NTDs contribute to a cycle of poverty and disease that can hinder economic and social development for generations. Many people affected by NTDs today lack access to case management services. Further, case management programs are fragmented, and the true burden of disease, and data about the availability of services, is inaccessible.
The AIM team has been working with Ministries of Health and key partners in eight countries to fill critical gaps within health systems and more efficiently deliver services to those who need them most. Every step of the process — mapping, planning and implementing — is driven and owned by Ministries of Health, with AIM providing technical and financial assistance.
Our work in the past year has included:
- Collaborating for success in Nigeria. With a population of 186 million, more the 100 million people are at risk from at least one NTD in Nigeria. AIM partnered with the government to identify and target NTD services to the areas that need them most. With an unprecedented amount of national collaboration between stakeholders, Nigeria mapped all morbidity associated with NTDs. Looking ahead, the maps will inform the development of an integrated strategy for case management of NTDs.
- Increasing equitable access to NTD care in Liberia. Despite the fragile health system, the government of Liberia has demonstrated a significant political commitment to NTDs and is the first country to develop a fully integrated plan for the case management of these diseases. The implementation of this plan began in January 2017 with support from AIM. By the end of 2017, over 500 community health workers in five of the fifteen counties will have completed integrated training for NTDs. This is being complemented by investments to strengthen the overall health system. Looking ahead, Liberia will scale up the current model, finalize the joint monitoring, evaluation and surveillance system and test a new protocol for finding and mapping cases.
- Accelerating elimination in Myanmar. More than 80% of Myanmar’s population (41 million people) live in districts endemic for lymphatic filariasis or leprosy. AIM, at the request of the country’s Director of Disease Control, is working with in-country partners and the Ministry of Health to develop maps based on surveillance data for leprosy and lymphatic filariasis. Understanding the incidence, severity and distribution of both diseases will enable the country to accelerate their efforts towards the sub-national elimination of leprosy and the validation of elimination of lymphatic filariasis as a public health problem. All of this work will help the national government reach its NTD goals and provide a model for the implementation of the AIM process in South-East Asia that can be replicated in other countries in the region.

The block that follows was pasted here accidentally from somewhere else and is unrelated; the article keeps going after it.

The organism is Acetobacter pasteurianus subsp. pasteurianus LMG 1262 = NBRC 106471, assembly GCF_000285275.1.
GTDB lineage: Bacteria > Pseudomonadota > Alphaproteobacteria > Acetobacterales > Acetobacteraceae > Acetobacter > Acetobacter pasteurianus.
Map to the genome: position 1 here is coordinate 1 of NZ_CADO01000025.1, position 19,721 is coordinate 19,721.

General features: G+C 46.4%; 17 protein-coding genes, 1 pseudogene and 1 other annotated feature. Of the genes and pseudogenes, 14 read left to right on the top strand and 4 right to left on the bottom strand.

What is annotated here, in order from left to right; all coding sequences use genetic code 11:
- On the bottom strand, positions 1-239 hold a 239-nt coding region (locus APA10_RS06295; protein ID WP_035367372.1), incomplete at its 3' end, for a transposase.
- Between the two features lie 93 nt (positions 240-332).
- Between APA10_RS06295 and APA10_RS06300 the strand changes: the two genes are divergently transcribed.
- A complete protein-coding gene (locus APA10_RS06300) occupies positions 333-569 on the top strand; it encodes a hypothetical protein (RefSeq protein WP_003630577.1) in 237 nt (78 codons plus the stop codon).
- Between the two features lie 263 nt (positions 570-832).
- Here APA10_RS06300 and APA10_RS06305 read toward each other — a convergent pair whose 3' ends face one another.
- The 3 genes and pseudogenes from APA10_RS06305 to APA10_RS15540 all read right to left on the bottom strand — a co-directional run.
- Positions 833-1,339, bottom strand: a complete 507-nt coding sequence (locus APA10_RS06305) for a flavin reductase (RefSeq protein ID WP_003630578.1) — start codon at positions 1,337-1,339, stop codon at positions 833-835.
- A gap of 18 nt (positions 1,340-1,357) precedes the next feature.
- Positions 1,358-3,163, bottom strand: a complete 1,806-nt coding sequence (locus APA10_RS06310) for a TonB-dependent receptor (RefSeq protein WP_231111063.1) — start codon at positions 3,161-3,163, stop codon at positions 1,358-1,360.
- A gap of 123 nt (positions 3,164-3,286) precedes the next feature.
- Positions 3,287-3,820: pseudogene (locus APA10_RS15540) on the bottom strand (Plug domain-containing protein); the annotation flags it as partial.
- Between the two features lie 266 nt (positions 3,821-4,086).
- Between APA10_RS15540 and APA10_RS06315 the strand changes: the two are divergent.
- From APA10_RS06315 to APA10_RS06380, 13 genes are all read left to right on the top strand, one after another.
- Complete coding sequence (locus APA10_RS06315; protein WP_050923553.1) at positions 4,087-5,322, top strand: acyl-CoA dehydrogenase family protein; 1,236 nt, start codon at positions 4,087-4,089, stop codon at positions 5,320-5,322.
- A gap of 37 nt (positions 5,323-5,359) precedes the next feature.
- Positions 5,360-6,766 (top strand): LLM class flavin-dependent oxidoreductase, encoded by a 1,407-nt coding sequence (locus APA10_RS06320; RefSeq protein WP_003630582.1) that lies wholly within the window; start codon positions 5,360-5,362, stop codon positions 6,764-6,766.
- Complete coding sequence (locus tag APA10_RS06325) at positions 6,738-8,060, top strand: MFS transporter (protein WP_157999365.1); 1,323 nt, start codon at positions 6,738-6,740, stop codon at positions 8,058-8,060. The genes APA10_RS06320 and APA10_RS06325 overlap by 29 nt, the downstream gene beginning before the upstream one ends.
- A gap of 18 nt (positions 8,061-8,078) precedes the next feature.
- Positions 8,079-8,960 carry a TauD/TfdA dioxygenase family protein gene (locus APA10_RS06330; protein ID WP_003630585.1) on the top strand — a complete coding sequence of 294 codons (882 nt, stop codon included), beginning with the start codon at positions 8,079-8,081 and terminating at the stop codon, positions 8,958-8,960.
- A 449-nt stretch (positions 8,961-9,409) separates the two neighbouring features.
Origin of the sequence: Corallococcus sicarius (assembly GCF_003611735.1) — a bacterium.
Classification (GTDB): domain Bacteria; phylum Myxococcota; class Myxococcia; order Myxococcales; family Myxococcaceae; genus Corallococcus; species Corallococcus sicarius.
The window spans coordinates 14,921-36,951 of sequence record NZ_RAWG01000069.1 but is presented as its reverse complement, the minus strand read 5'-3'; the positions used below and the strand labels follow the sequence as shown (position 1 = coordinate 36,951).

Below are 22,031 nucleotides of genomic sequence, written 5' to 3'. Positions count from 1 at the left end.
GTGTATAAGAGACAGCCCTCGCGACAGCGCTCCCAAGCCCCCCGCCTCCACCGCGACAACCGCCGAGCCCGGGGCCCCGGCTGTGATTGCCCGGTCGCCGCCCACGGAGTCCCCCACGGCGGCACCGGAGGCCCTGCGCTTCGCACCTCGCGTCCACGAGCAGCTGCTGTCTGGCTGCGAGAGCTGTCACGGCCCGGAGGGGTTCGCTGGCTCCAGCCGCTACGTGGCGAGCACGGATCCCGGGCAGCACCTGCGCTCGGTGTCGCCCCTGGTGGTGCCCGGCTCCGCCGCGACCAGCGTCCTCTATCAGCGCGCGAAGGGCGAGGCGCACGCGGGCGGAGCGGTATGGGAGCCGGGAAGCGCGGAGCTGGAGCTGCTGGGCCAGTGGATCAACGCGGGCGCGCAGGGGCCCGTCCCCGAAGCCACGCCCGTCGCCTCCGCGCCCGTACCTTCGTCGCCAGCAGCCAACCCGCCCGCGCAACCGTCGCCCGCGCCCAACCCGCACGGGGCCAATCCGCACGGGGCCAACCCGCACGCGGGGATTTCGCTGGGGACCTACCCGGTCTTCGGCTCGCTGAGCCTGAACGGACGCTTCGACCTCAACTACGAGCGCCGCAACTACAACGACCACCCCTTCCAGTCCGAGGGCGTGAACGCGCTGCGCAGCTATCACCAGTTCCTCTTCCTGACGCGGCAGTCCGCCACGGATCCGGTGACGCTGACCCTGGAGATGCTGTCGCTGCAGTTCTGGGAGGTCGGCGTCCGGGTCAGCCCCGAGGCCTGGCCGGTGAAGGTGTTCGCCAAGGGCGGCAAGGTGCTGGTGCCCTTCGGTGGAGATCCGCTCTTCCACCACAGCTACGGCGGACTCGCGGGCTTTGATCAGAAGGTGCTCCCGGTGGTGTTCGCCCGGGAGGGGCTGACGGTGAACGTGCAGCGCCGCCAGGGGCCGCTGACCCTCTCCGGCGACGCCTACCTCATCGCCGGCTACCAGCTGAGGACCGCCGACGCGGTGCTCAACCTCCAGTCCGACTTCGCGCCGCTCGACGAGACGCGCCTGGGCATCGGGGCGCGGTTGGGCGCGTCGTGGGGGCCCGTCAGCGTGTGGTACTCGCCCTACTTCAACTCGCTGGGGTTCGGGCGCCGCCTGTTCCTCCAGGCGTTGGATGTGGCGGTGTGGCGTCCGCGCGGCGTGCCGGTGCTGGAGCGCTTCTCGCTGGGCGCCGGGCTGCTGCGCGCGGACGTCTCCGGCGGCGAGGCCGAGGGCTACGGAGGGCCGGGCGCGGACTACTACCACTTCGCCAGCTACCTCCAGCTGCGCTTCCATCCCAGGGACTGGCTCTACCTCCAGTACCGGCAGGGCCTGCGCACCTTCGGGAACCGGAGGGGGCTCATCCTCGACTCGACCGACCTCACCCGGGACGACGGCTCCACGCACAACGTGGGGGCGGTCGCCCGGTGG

This is just the beginning of our impact. In order to build a future free of NTDs, AIM is planning to scale up integrated interventions, complete more mapping and continue to publish key findings.
Thank you to our partners:
American Leprosy Missions
FAIRMED Sri Lanka
Federal Ministry of Health, Government of Nigeria
Ghana Health Services, Government of Ghana
Leprosy Relief Canada
London School of Hygiene and Tropical Medicine
Medical Assistance Programs, Liberia
Ministry of Health and Sports, Government of Myanmar
Ministry of Health, Government of Liberia
Ministry of Health, Government of Mozambique
Ministry of Health, Government of Sri Lanka
Ministry of Public Health, Government of Cameroon
Royal Tropical Institute
Sasakawa Memorial Health Foundation
The Leprosy Mission Mozambique
The Leprosy Mission Nigeria